The 2014 MotoGP Championship headed down under last weekend for the Australian Grand Prix, round 16 of 18. The race at Phillip Island was the second in three back-to-back rounds, and provided many challenges for the spec-tire manufacturer Bridgestone.
The problem – as occurred at Motegi the week before – was cooling track temperatures on race day. The challenge was what tires to use, considering Bridgestone had specially created a range of new asymmetric rear slicks to last the entire 27 laps of the repaved circuit that is brutal on tires, and a new asymmetric front tire. This was the first time Bridgestone ever offered this type of tire technology to teams.
Come race day, only 14 of 23 riders finished, the others crashing out at Phillip Island, including the newly-crowned MotoGP Champion Marc Marquez (Respol Honda).
Taking the win – his second of the 2014 MotoGP season and 82nd of his career – was Movistar Yamaha MotoGP’s Valentino Rossi. Joining the nine-time World Champion on the podium was teammate Jorge Lorenzo and Monster Yamaha Tech 3’s Bradley Smith – the first all-Yamaha podium since Le Mans in 2008.
Following is a Q&A with Shinji Aoki Manager, Bridgestone Motorcycle Tire Development Department:
Q. Much like the last round at Motegi, temperatures for Sunday’s race were much cooler than compared to the previous day. How much of an effect did this have on tire choice for the race, and tire performance?
Shinja Aoki says: “The change in the weather at Phillip Island was much more pronounced than what happened at Motegi the previous weekend. A change late in the afternoon caused a dramatic drop in ambient temperatures, and also the wind strengthened and cooled down – these two factors combined to create very challenging conditions.
“This change didn’t have a big effect on rear tire choice as already most riders had already opted for the softer rear slick options, but for the front tire some riders did change from their original choice of the soft compound front slicks and swapped to the extra-soft compound front slick.
“The cool and breezy conditions definitely increased the challenge of racing at Phillip Island which has the highest average speed on the MotoGP calendar. Tire performance throughout the 27 laps of the race was very consistent, but unfortunately in the final stages there were a few incidents.
“The double cooling effect of low ambient temperatures and cool winds have often created challenging conditions in the past at Phillip Island, and last Sunday was another example of how quickly things can change at the Australian Grand Prix.”
Q. After last year’s Australian Grand Prix, all three rear slick options brought to Phillip Island last weekend were completely new. Are you happy with how these options performed?
Shinja Aoki says: “Our target for our rear tyre allocation for this year’s Australian Grand Prix was to provide tires that could provide full race distance durability with consistent performance.
“This target wasn’t easy to achieve given how harsh the Phillip Island track proved to be on rear tires last year, but through a vigorous testing and development program we could engineer a completely new generation of rear tires for this year’s race to achieve this goal.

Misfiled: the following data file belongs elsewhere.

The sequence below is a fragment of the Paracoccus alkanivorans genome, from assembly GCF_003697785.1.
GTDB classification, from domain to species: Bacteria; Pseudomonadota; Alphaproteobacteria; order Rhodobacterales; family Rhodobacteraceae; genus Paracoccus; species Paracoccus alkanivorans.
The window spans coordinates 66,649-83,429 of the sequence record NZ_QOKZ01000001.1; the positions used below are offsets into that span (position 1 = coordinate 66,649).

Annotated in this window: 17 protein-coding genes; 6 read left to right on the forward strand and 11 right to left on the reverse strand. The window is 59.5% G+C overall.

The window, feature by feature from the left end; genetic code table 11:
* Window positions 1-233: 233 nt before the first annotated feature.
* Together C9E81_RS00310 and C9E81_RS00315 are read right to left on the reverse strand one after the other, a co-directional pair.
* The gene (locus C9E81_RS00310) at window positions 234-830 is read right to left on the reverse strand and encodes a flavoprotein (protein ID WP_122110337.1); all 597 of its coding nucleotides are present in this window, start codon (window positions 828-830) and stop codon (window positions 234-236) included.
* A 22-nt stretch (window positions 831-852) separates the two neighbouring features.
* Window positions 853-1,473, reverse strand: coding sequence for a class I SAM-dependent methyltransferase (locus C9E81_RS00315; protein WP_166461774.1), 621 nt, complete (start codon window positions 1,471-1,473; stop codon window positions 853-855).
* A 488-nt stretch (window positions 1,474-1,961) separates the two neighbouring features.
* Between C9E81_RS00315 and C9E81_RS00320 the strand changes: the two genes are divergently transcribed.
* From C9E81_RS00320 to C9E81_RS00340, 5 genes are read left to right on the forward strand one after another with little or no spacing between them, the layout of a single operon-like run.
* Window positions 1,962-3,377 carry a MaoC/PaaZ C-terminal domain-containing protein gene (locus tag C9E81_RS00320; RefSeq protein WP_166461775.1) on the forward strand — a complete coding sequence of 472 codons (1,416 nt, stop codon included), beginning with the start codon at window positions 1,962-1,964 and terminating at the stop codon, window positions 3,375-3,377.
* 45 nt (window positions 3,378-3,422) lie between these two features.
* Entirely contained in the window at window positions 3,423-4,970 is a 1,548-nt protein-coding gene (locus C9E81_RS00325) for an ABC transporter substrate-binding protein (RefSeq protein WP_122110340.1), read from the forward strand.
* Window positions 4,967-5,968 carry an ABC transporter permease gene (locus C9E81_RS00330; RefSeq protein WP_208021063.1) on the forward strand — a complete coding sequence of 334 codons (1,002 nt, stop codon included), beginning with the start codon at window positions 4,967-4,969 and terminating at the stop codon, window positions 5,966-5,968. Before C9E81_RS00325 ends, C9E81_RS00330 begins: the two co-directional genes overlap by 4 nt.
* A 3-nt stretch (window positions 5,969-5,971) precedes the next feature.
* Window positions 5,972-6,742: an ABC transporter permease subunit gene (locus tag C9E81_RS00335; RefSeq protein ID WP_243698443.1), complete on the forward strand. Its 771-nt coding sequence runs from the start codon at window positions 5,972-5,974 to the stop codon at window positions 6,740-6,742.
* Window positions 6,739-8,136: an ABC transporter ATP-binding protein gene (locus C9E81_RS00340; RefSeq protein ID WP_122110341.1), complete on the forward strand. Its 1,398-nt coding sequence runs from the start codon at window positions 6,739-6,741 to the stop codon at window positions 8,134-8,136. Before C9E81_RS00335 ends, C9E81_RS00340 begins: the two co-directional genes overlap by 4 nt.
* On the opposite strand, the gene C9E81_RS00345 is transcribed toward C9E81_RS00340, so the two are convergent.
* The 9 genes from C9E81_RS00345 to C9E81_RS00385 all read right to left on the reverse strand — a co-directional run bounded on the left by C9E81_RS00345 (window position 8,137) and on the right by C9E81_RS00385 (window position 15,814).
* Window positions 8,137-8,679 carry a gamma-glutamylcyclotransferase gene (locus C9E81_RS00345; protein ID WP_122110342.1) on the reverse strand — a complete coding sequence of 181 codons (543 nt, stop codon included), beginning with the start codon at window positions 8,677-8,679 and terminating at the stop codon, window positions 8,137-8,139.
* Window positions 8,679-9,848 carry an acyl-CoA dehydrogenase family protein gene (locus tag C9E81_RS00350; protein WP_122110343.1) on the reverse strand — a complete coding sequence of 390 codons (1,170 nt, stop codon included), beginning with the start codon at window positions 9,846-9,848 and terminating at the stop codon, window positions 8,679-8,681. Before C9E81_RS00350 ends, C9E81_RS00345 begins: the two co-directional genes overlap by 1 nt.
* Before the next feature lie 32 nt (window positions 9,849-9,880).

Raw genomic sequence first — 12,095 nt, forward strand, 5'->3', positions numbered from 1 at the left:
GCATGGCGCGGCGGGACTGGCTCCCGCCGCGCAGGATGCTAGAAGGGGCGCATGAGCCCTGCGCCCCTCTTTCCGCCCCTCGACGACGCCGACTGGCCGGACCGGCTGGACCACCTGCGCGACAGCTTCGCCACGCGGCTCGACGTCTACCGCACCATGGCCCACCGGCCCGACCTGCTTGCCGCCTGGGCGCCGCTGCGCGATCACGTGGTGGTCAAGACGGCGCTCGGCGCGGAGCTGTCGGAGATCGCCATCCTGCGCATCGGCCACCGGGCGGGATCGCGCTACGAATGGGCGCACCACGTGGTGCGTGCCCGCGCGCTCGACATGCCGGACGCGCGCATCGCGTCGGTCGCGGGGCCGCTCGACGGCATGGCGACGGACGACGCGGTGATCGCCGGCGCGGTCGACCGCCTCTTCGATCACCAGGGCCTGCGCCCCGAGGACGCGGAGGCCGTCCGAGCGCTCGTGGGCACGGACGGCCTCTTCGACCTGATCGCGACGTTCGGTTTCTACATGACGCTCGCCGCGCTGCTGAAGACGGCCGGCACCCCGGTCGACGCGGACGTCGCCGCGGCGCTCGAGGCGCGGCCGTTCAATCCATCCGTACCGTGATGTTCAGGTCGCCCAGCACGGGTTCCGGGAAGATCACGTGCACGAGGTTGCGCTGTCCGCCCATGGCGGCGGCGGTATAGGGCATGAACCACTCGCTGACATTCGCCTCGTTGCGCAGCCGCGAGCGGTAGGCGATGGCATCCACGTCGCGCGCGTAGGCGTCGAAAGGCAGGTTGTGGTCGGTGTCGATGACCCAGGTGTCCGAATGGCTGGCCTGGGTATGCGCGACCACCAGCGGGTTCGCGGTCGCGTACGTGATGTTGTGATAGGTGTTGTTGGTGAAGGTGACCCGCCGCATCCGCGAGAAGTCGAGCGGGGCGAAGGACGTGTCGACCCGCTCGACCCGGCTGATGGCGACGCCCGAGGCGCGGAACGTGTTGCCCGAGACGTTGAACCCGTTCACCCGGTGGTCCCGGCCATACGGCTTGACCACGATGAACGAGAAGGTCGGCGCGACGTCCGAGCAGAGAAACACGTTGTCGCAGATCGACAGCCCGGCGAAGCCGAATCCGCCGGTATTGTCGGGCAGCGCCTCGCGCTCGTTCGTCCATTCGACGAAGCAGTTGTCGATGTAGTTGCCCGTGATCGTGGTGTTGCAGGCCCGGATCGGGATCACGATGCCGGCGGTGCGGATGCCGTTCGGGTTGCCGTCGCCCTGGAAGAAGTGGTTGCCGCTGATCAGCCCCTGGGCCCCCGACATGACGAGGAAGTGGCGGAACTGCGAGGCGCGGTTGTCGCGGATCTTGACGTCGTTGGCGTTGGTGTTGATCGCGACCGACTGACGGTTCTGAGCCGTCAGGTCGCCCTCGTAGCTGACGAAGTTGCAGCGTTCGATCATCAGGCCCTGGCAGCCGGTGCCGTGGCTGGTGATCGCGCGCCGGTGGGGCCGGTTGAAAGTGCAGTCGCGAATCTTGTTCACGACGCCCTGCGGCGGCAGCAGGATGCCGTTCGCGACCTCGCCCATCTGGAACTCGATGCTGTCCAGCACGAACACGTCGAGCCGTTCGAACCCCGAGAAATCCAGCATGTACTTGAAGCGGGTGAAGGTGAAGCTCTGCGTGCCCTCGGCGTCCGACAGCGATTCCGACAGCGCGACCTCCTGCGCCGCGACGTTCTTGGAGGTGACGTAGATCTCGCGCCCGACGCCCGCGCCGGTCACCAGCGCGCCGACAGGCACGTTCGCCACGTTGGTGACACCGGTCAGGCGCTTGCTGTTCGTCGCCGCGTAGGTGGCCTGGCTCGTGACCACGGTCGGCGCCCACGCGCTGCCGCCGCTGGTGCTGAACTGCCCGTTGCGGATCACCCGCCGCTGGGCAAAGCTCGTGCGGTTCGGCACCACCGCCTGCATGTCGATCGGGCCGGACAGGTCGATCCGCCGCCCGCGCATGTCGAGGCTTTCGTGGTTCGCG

“It was important that these new ti res would last the whole race, yet provide predictable grip throughout their life and I believe we met this target. We achieved this by utilizing a new range of compounds for the rear slicks, as well as a new construction which we will only use at Phillip Island.
“Overall I am really happy how our rear tires performed in Australia, as all weekend the pace among the front runners was extremely competitive, with Ducati, Honda and Yamaha all closely matched. The pace throughout the whole race was quick and consistent and durability exceeded our expectations.”
Q. Bridgestone introduced an asymmetric front slick at Phillip Island. Was this option used and what was the feedback from the riders?
Shinja Aoki says: “The rider feedback and data we collected on our new asymmetric front slick shows this new tire meets our development goal; namely, the same braking feel as a conventional tire but better grip and warm-up performance on its softer shoulder, which at Phillip Island was the right shoulder.
“The riders that used this tyre got good braking feel and importantly, didn’t feel any difference when transitioning between the zones of different rubber hardness. The fact that most of the riders selected this option for the race reflects just how good they felt riding it.
“What was evident during the race was that with the cool change that occurred, the riders on our softest front slick, the extra-soft option, fared better at the end of the race than those on the soft compound asymmetric front slick, but this was due to this softest slick option working better in extremely cool conditions, rather than being a shortfall of the asymmetric design.
“Overall, the design of our asymmetric front slick has given riders something they are quite happy with and we will continue to offer asymmetric front slicks in the future, including having a tire of this type in our allocation for the last race of the year at Valencia.”